March 1, 2008 · Volume 7, Issue 5
A twice monthly e-news memo with information, updates, and results from OSHA about safety and health in America's workplaces.
Archive Notice - OSHA Archive
NOTICE: This is an OSHA Archive Document, and may no longer represent OSHA Policy. It is presented here as historical content, for research and review purposes only.


In This Issue
Reminder to Employers about Combustible Dust National Emphasis Program
OSHA Seeks Nominations for Advisory Committee on Construction Safety and Health
New OSHA Maritime Outreach Training Program Website
New Guidance Document on Portland Cement Issued
OSHA Posters and Publications: Free for the Asking
Latest Alliance Activity
"QuickTips" from QuickTakes

Reminder to Employers about Combustible Dust National Emphasis Program
    OSHA is currently investigating a major accident involving combustible dust. The agency reminds all employers that combustible dust can present a dangerous workplace hazard, and encourages employers with such hazards to reference OSHA's Safety and Health Information Bulletin on this topic. In October 2007, OSHA launched its National Emphasis Program on Combustible Dust to ensure compliance with existing standards, educate the industry on the hazard and methods of abatement, and to collect data for analysis. For more information, visit OSHA's new Combustible Dust Safety and Health Topics page.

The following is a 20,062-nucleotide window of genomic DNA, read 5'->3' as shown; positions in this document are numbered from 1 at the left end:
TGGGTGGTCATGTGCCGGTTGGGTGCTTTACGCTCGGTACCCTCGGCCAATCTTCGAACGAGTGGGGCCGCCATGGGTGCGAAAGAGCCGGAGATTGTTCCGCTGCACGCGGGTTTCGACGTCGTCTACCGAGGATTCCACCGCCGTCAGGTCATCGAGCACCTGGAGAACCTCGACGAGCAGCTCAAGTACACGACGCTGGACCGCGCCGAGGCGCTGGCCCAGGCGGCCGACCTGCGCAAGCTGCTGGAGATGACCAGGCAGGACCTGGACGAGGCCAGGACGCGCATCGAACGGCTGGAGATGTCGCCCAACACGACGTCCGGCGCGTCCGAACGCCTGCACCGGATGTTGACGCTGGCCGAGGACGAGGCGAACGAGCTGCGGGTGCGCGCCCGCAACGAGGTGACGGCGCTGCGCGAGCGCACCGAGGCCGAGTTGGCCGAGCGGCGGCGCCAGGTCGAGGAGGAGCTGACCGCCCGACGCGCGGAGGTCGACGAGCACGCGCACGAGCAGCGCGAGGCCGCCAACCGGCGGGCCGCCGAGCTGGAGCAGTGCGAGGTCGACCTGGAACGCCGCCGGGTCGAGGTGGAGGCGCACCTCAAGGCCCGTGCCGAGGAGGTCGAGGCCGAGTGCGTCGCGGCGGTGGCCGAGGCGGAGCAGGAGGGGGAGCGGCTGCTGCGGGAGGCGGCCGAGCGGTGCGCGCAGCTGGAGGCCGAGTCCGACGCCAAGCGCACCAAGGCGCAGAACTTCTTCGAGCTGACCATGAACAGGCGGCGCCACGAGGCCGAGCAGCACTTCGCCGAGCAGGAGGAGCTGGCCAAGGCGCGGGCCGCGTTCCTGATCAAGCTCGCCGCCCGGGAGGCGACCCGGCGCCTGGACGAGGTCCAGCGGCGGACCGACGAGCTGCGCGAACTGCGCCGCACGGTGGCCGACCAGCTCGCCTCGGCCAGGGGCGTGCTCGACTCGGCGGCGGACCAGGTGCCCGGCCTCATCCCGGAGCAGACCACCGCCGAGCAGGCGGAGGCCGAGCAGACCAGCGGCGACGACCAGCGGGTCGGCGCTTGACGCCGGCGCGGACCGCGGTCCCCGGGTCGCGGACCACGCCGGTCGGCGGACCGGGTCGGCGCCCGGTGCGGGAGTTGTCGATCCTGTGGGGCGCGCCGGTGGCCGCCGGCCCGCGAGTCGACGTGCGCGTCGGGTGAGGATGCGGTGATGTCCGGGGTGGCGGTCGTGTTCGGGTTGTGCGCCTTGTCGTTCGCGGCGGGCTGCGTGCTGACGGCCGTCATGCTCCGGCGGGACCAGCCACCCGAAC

OSHA Seeks Nominations for Advisory Committee on Construction Safety and Health
    OSHA is seeking nominations for candidates to serve on the Advisory Committee on Construction Safety and Health (ACCSH). ACCSH members advise the Secretary of Labor on developing construction safety and health standards and address policy matters that arise in carrying out these responsibilities. Nominations are being accepted to fill vacancies for three employer representatives, three employee representatives, and one public representative. Details on the nomination procedure are in the Feb. 13, 2008, Federal Register. Nominations must be submitted by March 14, 2008.

New OSHA Maritime Outreach Training Program Website